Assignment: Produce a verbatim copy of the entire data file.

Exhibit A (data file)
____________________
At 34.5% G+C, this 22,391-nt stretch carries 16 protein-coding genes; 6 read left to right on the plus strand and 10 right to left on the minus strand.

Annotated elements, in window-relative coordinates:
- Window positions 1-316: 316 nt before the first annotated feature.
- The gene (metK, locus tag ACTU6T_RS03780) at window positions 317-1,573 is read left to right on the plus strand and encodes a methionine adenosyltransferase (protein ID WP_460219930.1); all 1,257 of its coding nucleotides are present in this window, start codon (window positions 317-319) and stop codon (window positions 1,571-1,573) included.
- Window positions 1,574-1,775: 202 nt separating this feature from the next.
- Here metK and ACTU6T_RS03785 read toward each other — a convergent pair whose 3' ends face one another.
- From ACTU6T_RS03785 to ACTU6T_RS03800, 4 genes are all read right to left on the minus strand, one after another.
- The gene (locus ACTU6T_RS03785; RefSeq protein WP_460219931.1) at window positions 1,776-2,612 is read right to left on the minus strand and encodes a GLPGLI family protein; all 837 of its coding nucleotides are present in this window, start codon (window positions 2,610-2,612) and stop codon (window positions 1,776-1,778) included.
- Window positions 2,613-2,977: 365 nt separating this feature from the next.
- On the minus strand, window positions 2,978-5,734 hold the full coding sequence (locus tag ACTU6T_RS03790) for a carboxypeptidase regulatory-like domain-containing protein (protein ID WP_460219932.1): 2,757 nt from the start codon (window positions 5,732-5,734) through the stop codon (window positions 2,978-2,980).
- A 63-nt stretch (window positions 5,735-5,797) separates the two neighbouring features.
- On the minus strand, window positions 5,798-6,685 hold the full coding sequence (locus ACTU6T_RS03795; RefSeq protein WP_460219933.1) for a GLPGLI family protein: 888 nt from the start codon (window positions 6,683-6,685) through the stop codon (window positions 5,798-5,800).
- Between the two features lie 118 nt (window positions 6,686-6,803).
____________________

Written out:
At 34.5% G+C, this 22,391-nt stretch carries 16 protein-coding genes; 6 read left to right on the plus strand and 10 right to left on the minus strand.

Annotated elements, in window-relative coordinates:
- Window positions 1-316: 316 nt before the first annotated feature.
- The gene (metK, locus tag ACTU6T_RS03780) at window positions 317-1,573 is read left to right on the plus strand and encodes a methionine adenosyltransferase (protein ID WP_460219930.1); all 1,257 of its coding nucleotides are present in this window, start codon (window positions 317-319) and stop codon (window positions 1,571-1,573) included.
- Window positions 1,574-1,775: 202 nt separating this feature from the next.
- Here metK and ACTU6T_RS03785 read toward each other — a convergent pair whose 3' ends face one another.
- From ACTU6T_RS03785 to ACTU6T_RS03800, 4 genes are all read right to left on the minus strand, one after another.
- The gene (locus ACTU6T_RS03785; RefSeq protein WP_460219931.1) at window positions 1,776-2,612 is read right to left on the minus strand and encodes a GLPGLI family protein; all 837 of its coding nucleotides are present in this window, start codon (window positions 2,610-2,612) and stop codon (window positions 1,776-1,778) included.
- Window positions 2,613-2,977: 365 nt separating this feature from the next.
- On the minus strand, window positions 2,978-5,734 hold the full coding sequence (locus tag ACTU6T_RS03790) for a carboxypeptidase regulatory-like domain-containing protein (protein ID WP_460219932.1): 2,757 nt from the start codon (window positions 5,732-5,734) through the stop codon (window positions 2,978-2,980).
- A 63-nt stretch (window positions 5,735-5,797) separates the two neighbouring features.
- On the minus strand, window positions 5,798-6,685 hold the full coding sequence (locus ACTU6T_RS03795; RefSeq protein WP_460219933.1) for a GLPGLI family protein: 888 nt from the start codon (window positions 6,683-6,685) through the stop codon (window positions 5,798-5,800).
- Between the two features lie 118 nt (window positions 6,686-6,803).